Many office workers now realise that in the future they can work from home at least part of the time. In the long term many will feel that they can live much further from the city centre as they won't have to travel there so regularly in the future. Long distance travel to take part in regional and international meetings will be phased out with on-line alternatives replacing them. Technology has been improved immeasurably and is now used by hamfisted amateurs such as myself. Six months ago I knew nothing about Zoom. Now I use it for podcasts, online lectures etc.
 
While it lacks the zest and vigour of live gigs, it means we can have access to more and more events. BIlly Gillen has warned us of the threat of Zoom fatigue. I suspect he is already suffering from it. This time last year we believed that it would be all over by Christmas but experience has shown that predictions are often not too well thought out. The news at the end of April that restaurants and pubs were to open for ‘outside catering’ showed for some of us that ‘we are heading in the right direction.’

Most believed that this would be almost as normal but then they didn't reckon on one of the coldest, wettest months of May in modern times. ‘Light at the end of the tunnel’ took on a new meaning as customers ran for shelter when storms of hailstones poured down on them. Many people have also stated that they have been surprised how much they have missed their local boozer while more say that they don't feel too comfortable with the prospect of socialising in the way theŷ used to.
 
Some years back when the ban on smoking was introduced, there was a certain loss of trade in pubs and restaurants. Many now believe that there will be quite a number of people who will no longer regularly frequent pubs.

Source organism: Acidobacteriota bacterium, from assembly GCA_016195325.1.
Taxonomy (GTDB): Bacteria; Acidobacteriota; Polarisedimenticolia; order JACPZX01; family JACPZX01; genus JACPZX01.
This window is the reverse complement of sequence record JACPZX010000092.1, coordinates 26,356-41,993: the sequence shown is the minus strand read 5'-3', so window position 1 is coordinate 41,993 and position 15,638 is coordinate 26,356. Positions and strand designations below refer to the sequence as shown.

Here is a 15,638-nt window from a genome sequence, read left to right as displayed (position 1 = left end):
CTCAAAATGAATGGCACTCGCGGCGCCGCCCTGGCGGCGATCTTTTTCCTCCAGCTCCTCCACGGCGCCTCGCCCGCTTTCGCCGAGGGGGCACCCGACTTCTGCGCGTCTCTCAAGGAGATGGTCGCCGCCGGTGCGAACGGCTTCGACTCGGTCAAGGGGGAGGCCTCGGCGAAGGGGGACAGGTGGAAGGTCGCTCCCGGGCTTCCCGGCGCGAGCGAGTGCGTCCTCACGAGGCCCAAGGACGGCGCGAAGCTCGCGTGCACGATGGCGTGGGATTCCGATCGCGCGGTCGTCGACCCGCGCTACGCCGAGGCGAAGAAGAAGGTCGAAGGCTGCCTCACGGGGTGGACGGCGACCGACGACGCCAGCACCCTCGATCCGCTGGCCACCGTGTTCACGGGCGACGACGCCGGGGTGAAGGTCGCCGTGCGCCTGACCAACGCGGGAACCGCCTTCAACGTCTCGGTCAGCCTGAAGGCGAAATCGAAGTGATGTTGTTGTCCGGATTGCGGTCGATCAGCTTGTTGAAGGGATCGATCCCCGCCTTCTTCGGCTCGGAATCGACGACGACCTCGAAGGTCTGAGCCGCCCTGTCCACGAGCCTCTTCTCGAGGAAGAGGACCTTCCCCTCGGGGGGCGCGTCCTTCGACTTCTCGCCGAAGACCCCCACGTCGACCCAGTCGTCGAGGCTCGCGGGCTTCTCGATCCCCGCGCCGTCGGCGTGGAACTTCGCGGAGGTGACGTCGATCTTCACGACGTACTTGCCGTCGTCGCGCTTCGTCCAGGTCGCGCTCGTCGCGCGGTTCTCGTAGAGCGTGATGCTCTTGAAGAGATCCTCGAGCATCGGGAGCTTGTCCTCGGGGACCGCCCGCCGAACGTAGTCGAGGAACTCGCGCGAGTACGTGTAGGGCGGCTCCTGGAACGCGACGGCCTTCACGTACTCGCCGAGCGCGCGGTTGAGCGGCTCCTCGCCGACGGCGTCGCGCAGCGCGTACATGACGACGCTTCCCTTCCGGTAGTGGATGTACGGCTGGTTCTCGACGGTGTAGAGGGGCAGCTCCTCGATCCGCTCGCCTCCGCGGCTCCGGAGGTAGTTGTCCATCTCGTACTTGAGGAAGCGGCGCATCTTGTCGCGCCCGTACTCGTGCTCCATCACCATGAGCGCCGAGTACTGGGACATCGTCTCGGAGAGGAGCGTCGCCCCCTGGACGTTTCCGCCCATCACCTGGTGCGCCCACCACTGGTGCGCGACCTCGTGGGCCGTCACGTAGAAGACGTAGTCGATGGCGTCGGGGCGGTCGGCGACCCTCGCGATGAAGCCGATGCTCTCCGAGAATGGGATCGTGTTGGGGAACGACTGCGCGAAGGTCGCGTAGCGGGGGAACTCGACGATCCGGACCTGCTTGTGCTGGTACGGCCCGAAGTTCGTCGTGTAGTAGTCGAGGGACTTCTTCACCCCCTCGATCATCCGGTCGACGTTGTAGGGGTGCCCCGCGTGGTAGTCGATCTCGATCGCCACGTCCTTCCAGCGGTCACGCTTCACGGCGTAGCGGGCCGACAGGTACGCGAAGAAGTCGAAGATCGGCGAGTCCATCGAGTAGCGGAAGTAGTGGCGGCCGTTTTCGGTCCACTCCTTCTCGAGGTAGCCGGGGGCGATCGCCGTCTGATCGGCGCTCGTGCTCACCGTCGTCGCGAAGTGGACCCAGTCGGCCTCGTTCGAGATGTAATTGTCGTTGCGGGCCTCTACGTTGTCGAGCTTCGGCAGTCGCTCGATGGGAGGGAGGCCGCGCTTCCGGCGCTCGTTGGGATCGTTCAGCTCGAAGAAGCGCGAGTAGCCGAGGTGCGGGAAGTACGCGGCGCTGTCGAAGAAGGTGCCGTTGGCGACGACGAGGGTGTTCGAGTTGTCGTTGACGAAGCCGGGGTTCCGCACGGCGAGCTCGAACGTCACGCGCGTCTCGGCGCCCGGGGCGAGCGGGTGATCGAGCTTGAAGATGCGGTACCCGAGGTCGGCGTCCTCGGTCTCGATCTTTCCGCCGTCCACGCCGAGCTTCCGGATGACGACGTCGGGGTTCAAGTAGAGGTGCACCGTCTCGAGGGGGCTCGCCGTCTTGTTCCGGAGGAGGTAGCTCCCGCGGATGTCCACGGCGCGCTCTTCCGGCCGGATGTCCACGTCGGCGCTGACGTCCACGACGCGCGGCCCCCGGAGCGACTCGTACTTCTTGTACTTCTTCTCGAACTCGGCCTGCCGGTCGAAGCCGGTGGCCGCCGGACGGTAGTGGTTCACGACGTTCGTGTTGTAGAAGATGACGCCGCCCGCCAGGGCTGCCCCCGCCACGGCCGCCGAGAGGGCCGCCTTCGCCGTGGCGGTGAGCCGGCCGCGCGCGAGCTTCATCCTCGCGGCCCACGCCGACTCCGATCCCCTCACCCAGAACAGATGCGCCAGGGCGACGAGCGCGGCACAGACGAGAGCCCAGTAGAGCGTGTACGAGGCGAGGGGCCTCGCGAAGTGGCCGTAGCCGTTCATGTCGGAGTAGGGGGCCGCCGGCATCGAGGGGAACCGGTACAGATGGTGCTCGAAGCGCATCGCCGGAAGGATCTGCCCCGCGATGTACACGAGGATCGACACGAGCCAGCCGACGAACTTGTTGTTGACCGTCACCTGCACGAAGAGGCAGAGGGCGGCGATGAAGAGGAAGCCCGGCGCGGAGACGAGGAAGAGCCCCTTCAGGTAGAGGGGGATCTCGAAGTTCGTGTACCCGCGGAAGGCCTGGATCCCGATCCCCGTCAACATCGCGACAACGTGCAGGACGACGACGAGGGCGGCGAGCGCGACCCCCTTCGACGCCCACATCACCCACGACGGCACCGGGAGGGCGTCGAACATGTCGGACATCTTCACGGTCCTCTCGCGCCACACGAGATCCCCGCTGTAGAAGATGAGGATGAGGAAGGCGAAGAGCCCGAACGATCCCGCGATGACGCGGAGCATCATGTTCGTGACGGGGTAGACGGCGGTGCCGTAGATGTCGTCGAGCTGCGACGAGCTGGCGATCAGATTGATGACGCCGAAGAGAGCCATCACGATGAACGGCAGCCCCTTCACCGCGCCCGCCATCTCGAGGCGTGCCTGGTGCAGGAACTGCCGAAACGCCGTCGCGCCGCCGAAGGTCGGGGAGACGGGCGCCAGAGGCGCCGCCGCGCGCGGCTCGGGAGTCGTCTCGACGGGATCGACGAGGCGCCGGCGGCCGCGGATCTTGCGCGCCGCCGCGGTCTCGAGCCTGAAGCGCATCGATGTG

The news that vaccinations are now available to 18- to 24-year-olds is very welcome. Let us hope that the uptake is high since, increasingly, those contracting the virus are younger and younger. The increase in the prevalence of the so-called Indian variant is the result of yet another basic mistake by Boris Johnston and his cabinet. It's now known that the cabinet was informed of the existence of the Indian variant on April 1. The public were informed on April 15. India was put on the red list for travel on April 23, by which time over 20,000 visitors had arrived in UK from India. It beggars belief and it leaves me wondering what other information Dominic Cummings will reveal in the near future.

VACCINATIONS GIVE US HOPE

Here, the vaccination programme gives us hope but we have to remember that on our island the rollout in the South is at least six weeks behind the North and how often have we been told that no-one is safe until we are all safe? And that's on a whole-world basis.
Until the vaccine programme is complete North and South we are in danger of yet another surge on  our island.
 
So, for me, the pub is still a no-go, (sorry about that Kevin), the mask is an absolute necessity and I wish that the Southern Health Minister, Stephen Donnelly would meet with our Wee Robin to discuss closer co-operation. What's he afraid of? When Sammy Wilson accused Wee Robin of being like a poodle he retorted that he felt more like a Jack Russell. His bark might be worse than his bite – and Mr Donnelly could keep safe on Zoom!